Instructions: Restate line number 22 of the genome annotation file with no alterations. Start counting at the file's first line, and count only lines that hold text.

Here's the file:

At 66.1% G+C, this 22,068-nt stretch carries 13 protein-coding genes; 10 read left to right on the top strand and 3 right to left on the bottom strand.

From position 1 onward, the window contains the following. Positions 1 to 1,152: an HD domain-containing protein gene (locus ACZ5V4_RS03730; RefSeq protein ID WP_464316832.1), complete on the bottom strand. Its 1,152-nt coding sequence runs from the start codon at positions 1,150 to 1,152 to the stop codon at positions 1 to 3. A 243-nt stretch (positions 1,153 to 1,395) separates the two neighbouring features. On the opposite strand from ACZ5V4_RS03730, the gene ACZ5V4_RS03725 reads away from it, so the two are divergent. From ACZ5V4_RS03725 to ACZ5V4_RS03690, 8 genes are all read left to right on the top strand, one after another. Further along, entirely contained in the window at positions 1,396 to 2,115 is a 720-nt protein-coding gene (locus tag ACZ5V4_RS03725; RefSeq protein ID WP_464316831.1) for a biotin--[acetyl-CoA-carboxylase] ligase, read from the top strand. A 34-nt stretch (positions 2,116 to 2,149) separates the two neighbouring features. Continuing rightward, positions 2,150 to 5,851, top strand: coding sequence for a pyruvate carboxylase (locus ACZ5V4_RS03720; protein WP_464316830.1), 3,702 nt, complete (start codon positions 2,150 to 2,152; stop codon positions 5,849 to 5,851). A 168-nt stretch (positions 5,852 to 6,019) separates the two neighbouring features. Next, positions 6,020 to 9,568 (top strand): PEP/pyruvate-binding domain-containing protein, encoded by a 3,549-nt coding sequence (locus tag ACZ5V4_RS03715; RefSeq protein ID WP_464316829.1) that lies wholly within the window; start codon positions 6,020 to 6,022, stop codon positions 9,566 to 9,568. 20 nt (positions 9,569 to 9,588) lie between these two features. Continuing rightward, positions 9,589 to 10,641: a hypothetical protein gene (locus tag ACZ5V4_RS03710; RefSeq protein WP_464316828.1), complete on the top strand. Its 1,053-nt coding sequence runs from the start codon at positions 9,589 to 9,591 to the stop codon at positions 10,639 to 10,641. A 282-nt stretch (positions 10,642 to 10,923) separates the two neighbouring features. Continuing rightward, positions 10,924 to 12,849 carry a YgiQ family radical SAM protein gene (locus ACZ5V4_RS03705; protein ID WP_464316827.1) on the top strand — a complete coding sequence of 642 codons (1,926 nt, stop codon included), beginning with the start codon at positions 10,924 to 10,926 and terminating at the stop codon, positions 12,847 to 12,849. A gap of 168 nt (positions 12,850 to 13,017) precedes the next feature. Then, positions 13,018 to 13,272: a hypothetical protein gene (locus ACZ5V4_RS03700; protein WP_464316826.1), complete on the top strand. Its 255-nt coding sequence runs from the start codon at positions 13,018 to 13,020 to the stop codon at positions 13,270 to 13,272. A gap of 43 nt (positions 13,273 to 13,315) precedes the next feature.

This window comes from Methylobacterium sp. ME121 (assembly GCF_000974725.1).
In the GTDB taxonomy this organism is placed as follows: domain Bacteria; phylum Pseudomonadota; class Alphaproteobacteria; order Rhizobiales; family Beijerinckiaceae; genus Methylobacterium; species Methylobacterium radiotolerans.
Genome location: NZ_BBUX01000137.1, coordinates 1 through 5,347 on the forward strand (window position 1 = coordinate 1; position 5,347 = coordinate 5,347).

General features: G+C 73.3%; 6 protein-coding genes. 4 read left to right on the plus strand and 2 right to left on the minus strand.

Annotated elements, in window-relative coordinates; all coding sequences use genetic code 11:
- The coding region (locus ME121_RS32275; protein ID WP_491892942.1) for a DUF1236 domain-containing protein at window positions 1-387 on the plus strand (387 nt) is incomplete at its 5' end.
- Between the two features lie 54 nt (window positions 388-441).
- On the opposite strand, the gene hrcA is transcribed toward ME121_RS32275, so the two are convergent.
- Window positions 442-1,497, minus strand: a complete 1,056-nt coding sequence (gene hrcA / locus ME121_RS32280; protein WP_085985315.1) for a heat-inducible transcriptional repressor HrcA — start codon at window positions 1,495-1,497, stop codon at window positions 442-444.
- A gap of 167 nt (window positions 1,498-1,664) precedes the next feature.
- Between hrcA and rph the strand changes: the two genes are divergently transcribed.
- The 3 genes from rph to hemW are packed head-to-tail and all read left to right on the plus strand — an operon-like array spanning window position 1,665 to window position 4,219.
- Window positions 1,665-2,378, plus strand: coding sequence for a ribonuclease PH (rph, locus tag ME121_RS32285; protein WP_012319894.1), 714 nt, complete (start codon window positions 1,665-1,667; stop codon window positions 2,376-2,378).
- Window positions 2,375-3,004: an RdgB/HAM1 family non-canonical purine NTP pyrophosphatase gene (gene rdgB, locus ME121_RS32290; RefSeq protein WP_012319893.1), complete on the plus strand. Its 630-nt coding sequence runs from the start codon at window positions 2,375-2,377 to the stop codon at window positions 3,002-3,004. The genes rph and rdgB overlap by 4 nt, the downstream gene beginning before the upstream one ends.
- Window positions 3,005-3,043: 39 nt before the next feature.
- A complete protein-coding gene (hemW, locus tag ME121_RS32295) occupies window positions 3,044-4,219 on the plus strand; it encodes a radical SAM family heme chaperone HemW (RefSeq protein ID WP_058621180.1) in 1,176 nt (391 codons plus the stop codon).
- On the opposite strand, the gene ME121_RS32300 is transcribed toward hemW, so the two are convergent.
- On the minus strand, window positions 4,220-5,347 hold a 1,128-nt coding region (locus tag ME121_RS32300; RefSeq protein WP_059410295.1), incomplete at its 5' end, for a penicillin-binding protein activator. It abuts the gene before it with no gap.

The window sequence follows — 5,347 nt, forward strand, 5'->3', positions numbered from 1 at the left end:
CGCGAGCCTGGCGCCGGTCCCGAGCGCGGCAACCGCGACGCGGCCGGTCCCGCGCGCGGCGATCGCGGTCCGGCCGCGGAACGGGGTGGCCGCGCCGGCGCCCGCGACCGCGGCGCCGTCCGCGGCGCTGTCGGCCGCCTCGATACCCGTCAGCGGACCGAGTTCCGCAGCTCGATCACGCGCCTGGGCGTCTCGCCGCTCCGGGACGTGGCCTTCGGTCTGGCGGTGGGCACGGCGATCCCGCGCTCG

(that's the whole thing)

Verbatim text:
CGCGAGCCTGGCGCCGGTCCCGAGCGCGGCAACCGCGACGCGGCCGGTCCCGCGCGCGGCGATCGCGGTCCGGCCGCGGAACGGGGTGGCCGCGCCGGCGCCCGCGACCGCGGCGCCGTCCGCGGCGCTGTCGGCCGCCTCGATACCCGTCAGCGGACCGAGTTCCGCAGCTCGATCACGCGCCTGGGCGTCTCGCCGCTCCGGGACGTGGCCTTCGGTCTGGCGGTGGGCACGGCGATCCCGCGCTCG